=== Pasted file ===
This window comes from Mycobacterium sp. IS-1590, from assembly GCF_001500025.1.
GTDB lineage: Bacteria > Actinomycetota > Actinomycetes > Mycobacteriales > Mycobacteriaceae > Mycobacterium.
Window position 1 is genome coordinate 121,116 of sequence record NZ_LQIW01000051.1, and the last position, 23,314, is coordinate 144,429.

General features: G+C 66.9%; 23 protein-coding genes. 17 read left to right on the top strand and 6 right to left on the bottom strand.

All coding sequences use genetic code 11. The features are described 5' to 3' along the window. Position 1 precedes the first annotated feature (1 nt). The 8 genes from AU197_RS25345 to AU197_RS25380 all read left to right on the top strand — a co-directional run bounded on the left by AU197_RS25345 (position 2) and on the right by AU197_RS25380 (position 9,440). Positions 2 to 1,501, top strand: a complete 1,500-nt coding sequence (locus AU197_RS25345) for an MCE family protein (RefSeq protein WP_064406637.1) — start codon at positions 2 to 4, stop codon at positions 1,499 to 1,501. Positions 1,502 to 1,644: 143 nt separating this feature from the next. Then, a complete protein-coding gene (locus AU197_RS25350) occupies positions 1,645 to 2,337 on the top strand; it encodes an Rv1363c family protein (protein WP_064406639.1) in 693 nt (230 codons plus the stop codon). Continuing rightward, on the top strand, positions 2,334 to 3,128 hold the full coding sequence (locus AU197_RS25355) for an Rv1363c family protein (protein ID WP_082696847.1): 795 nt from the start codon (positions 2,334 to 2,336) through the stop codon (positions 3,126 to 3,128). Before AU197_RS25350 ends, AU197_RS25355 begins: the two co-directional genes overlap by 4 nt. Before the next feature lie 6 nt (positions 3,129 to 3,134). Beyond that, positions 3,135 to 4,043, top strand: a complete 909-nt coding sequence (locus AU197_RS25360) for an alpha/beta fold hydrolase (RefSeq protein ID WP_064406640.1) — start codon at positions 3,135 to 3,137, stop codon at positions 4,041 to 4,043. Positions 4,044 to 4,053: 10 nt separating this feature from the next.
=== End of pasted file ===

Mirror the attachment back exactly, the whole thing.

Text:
This window comes from Mycobacterium sp. IS-1590, from assembly GCF_001500025.1.
GTDB lineage: Bacteria > Actinomycetota > Actinomycetes > Mycobacteriales > Mycobacteriaceae > Mycobacterium.
Window position 1 is genome coordinate 121,116 of sequence record NZ_LQIW01000051.1, and the last position, 23,314, is coordinate 144,429.

General features: G+C 66.9%; 23 protein-coding genes. 17 read left to right on the top strand and 6 right to left on the bottom strand.

All coding sequences use genetic code 11. The features are described 5' to 3' along the window. Position 1 precedes the first annotated feature (1 nt). The 8 genes from AU197_RS25345 to AU197_RS25380 all read left to right on the top strand — a co-directional run bounded on the left by AU197_RS25345 (position 2) and on the right by AU197_RS25380 (position 9,440). Positions 2 to 1,501, top strand: a complete 1,500-nt coding sequence (locus AU197_RS25345) for an MCE family protein (RefSeq protein WP_064406637.1) — start codon at positions 2 to 4, stop codon at positions 1,499 to 1,501. Positions 1,502 to 1,644: 143 nt separating this feature from the next. Then, a complete protein-coding gene (locus AU197_RS25350) occupies positions 1,645 to 2,337 on the top strand; it encodes an Rv1363c family protein (protein WP_064406639.1) in 693 nt (230 codons plus the stop codon). Continuing rightward, on the top strand, positions 2,334 to 3,128 hold the full coding sequence (locus AU197_RS25355) for an Rv1363c family protein (protein ID WP_082696847.1): 795 nt from the start codon (positions 2,334 to 2,336) through the stop codon (positions 3,126 to 3,128). Before AU197_RS25350 ends, AU197_RS25355 begins: the two co-directional genes overlap by 4 nt. Before the next feature lie 6 nt (positions 3,129 to 3,134). Beyond that, positions 3,135 to 4,043, top strand: a complete 909-nt coding sequence (locus AU197_RS25360) for an alpha/beta fold hydrolase (RefSeq protein ID WP_064406640.1) — start codon at positions 3,135 to 3,137, stop codon at positions 4,041 to 4,043. Positions 4,044 to 4,053: 10 nt separating this feature from the next.